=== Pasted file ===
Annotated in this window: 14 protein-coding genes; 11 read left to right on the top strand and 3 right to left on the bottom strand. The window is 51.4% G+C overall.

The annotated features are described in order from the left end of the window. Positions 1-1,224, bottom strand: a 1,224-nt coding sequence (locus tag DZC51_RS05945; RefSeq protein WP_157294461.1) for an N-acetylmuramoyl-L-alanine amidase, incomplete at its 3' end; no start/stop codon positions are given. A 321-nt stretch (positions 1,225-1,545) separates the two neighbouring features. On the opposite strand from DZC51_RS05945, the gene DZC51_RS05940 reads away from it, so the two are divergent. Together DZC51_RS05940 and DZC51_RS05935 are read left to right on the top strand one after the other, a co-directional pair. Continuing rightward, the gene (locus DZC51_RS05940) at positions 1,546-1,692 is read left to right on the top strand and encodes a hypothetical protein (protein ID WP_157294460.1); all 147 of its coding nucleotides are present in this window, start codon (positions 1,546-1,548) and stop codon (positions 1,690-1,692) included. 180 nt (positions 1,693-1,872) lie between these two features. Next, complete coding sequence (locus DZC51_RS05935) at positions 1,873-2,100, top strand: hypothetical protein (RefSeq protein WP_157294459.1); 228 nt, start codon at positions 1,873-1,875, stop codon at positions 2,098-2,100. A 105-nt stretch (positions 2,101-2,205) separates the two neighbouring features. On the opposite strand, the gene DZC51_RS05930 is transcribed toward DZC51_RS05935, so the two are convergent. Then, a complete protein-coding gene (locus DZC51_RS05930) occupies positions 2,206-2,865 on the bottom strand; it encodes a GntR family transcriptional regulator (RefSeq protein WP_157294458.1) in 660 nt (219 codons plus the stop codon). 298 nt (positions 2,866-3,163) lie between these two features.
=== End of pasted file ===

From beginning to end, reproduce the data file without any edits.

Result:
Annotated in this window: 14 protein-coding genes; 11 read left to right on the top strand and 3 right to left on the bottom strand. The window is 51.4% G+C overall.

The annotated features are described in order from the left end of the window. Positions 1-1,224, bottom strand: a 1,224-nt coding sequence (locus tag DZC51_RS05945; RefSeq protein WP_157294461.1) for an N-acetylmuramoyl-L-alanine amidase, incomplete at its 3' end; no start/stop codon positions are given. A 321-nt stretch (positions 1,225-1,545) separates the two neighbouring features. On the opposite strand from DZC51_RS05945, the gene DZC51_RS05940 reads away from it, so the two are divergent. Together DZC51_RS05940 and DZC51_RS05935 are read left to right on the top strand one after the other, a co-directional pair. Continuing rightward, the gene (locus DZC51_RS05940) at positions 1,546-1,692 is read left to right on the top strand and encodes a hypothetical protein (protein ID WP_157294460.1); all 147 of its coding nucleotides are present in this window, start codon (positions 1,546-1,548) and stop codon (positions 1,690-1,692) included. 180 nt (positions 1,693-1,872) lie between these two features. Next, complete coding sequence (locus DZC51_RS05935) at positions 1,873-2,100, top strand: hypothetical protein (RefSeq protein WP_157294459.1); 228 nt, start codon at positions 1,873-1,875, stop codon at positions 2,098-2,100. A 105-nt stretch (positions 2,101-2,205) separates the two neighbouring features. On the opposite strand, the gene DZC51_RS05930 is transcribed toward DZC51_RS05935, so the two are convergent. Then, a complete protein-coding gene (locus DZC51_RS05930) occupies positions 2,206-2,865 on the bottom strand; it encodes a GntR family transcriptional regulator (RefSeq protein WP_157294458.1) in 660 nt (219 codons plus the stop codon). 298 nt (positions 2,866-3,163) lie between these two features.